About EHL

With the aim of developing club hockey at an international level, Euro Hockey League (EHL) was introduced for the 2007/08 season, an exciting new format that replaced the men’s European Cup competition.

EHL’s existing shareholders – the European Hockey Federation, MEDIAPRO and Infostrada Sports – believe that this unique international competition can be developed even further and taken to a whole new level, especially in the area of cross media innovations. Additional improvements are envisioned to further validate the league’s claim that the EHL is “The best way hockey has ever been presented”.

In Europe, club hockey is at the heart and base of the sport, with players spending 30 to 35 weeks per year training and playing with their clubs. Euro Hockey League sets out to promote and reinforce the status of club level hockey by creating new and more opportunities for the big European clubs to play each other in the international arena and giving club hockey more exposure, more spectators, more high quality TV coverage and a broader media and marketing platform.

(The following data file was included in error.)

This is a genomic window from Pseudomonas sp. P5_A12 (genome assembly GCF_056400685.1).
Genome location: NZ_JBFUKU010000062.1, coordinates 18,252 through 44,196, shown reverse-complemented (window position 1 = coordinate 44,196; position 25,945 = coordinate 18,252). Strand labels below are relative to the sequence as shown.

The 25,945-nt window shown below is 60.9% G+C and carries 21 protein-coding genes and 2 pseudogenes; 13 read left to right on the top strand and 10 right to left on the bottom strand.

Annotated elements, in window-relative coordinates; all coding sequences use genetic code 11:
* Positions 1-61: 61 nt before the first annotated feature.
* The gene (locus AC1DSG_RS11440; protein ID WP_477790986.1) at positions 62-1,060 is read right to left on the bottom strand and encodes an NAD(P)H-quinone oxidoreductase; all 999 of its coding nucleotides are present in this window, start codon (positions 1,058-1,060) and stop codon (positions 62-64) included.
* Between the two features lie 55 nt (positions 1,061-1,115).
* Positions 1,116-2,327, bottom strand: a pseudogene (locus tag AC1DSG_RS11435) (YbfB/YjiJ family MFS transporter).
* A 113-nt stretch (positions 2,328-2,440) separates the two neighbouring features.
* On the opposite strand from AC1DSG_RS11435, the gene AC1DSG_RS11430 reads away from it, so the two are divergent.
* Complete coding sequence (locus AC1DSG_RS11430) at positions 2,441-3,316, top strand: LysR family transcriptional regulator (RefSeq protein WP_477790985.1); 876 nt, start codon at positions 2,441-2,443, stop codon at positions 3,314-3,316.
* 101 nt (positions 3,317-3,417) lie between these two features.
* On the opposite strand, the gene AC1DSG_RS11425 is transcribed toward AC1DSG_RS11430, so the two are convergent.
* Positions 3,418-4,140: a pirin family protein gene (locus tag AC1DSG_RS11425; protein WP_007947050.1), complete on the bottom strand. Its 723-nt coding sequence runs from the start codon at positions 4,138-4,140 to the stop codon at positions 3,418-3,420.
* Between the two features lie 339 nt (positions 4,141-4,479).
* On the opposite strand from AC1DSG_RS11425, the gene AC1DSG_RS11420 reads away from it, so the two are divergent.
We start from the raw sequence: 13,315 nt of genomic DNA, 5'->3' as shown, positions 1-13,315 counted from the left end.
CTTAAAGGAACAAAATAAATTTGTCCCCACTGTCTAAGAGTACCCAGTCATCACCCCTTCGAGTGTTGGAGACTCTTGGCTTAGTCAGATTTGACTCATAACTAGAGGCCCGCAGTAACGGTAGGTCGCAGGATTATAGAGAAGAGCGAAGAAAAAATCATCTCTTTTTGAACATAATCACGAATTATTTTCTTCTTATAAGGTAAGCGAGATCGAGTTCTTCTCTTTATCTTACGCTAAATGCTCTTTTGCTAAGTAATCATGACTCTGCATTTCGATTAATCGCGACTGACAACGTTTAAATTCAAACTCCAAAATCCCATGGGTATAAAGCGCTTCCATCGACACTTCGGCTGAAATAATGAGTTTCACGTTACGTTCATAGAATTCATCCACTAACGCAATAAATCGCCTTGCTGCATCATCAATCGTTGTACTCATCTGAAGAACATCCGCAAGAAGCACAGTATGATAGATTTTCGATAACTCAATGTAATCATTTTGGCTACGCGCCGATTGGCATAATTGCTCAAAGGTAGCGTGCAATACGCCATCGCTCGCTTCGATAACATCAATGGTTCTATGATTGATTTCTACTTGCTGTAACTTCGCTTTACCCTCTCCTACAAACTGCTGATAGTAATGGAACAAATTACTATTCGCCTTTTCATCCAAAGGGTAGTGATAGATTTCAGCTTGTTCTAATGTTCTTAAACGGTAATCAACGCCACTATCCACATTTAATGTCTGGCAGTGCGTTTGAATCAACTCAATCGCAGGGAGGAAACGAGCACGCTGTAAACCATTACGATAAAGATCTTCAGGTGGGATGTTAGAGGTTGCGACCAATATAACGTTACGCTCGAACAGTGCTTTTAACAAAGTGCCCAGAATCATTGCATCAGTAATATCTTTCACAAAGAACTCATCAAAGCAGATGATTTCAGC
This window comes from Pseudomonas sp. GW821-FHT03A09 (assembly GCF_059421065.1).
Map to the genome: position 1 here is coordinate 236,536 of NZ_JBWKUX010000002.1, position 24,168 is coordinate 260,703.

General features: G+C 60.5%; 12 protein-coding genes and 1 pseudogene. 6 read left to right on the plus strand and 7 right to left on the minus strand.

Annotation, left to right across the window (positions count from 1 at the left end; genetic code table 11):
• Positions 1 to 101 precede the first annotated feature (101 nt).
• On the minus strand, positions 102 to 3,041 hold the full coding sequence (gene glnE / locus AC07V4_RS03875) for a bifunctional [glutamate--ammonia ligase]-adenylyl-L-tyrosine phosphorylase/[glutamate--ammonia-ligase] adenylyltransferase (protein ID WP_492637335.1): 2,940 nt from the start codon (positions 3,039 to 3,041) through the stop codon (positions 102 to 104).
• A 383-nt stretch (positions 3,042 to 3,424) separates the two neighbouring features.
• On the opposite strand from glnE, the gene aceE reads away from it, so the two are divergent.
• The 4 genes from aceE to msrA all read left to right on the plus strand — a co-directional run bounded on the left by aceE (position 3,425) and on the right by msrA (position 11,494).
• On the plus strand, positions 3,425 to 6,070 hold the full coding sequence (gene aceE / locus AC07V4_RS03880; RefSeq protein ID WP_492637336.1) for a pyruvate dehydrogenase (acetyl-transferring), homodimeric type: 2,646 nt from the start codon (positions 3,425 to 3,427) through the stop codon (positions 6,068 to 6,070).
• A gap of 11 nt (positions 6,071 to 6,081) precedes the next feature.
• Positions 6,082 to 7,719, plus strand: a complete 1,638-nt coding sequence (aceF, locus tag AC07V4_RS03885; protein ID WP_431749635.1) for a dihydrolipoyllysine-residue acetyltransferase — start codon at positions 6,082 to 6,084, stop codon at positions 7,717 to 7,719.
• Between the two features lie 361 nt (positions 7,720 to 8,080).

The target group for Euro Hockey League, its TV partners and sponsors consists of millions of European sports fans in countries across the continent, with Euro Hockey League designed to attract interest from not only hockey fans but sports fans in general. This will be achieved by the professional marketing of the competition by established Spanish leading international audio-visual services provider and sports rights management group MEDIAPRO, the production and provision of top level coverage by Infostrada Sports makes the EHL content available for anyone, anywhere and on all possible devices, and through a number of format variations introduced to make the game more transparent and attractive to TV viewers and spectators on site.

When it comes to innovation, the Euro Hockey League has long been seen as Hockey’s leading light, having pioneered many rule changes that have revolutionized the sport on a global level. EHL’s introduction of the Self Pass – where in the event of a foul a player can restart the game by dribbling with the ball rather than having to pass to a team-mate – was universally applauded for making the game more exciting than it has ever been. The Self Pass was quickly introduced to the FIH Rules of Hockey and has unquestionably changed the game forever.